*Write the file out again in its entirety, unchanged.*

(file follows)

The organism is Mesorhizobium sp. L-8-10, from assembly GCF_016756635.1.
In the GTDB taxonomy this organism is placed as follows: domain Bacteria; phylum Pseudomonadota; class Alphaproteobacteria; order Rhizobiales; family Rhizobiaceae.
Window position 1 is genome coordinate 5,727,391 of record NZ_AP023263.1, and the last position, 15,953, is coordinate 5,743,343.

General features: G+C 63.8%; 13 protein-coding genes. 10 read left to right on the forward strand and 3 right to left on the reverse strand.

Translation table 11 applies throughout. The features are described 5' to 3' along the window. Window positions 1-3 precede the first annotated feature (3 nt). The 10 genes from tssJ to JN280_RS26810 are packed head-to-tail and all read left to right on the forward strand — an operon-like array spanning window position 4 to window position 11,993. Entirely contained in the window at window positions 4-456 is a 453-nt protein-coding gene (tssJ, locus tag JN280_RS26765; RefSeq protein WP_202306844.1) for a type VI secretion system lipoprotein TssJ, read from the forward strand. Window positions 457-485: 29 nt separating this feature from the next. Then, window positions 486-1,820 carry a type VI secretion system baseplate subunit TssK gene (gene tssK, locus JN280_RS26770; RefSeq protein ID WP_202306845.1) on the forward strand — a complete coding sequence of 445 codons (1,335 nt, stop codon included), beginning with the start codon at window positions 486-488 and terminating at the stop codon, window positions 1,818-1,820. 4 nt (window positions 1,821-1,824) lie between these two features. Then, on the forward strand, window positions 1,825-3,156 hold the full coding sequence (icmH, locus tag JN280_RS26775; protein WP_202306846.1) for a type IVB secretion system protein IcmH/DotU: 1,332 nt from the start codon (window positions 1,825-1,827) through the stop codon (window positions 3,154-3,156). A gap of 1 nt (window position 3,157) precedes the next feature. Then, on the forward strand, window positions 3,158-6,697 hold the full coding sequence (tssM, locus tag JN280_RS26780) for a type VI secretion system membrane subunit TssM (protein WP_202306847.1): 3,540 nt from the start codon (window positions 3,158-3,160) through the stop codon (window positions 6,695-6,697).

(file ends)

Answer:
The organism is Mesorhizobium sp. L-8-10, from assembly GCF_016756635.1.
In the GTDB taxonomy this organism is placed as follows: domain Bacteria; phylum Pseudomonadota; class Alphaproteobacteria; order Rhizobiales; family Rhizobiaceae.
Window position 1 is genome coordinate 5,727,391 of record NZ_AP023263.1, and the last position, 15,953, is coordinate 5,743,343.

General features: G+C 63.8%; 13 protein-coding genes. 10 read left to right on the forward strand and 3 right to left on the reverse strand.

Translation table 11 applies throughout. The features are described 5' to 3' along the window. Window positions 1-3 precede the first annotated feature (3 nt). The 10 genes from tssJ to JN280_RS26810 are packed head-to-tail and all read left to right on the forward strand — an operon-like array spanning window position 4 to window position 11,993. Entirely contained in the window at window positions 4-456 is a 453-nt protein-coding gene (tssJ, locus tag JN280_RS26765; RefSeq protein WP_202306844.1) for a type VI secretion system lipoprotein TssJ, read from the forward strand. Window positions 457-485: 29 nt separating this feature from the next. Then, window positions 486-1,820 carry a type VI secretion system baseplate subunit TssK gene (gene tssK, locus JN280_RS26770; RefSeq protein ID WP_202306845.1) on the forward strand — a complete coding sequence of 445 codons (1,335 nt, stop codon included), beginning with the start codon at window positions 486-488 and terminating at the stop codon, window positions 1,818-1,820. 4 nt (window positions 1,821-1,824) lie between these two features. Then, on the forward strand, window positions 1,825-3,156 hold the full coding sequence (icmH, locus tag JN280_RS26775; protein WP_202306846.1) for a type IVB secretion system protein IcmH/DotU: 1,332 nt from the start codon (window positions 1,825-1,827) through the stop codon (window positions 3,154-3,156). A gap of 1 nt (window position 3,157) precedes the next feature. Then, on the forward strand, window positions 3,158-6,697 hold the full coding sequence (tssM, locus tag JN280_RS26780) for a type VI secretion system membrane subunit TssM (protein WP_202306847.1): 3,540 nt from the start codon (window positions 3,158-3,160) through the stop codon (window positions 6,695-6,697).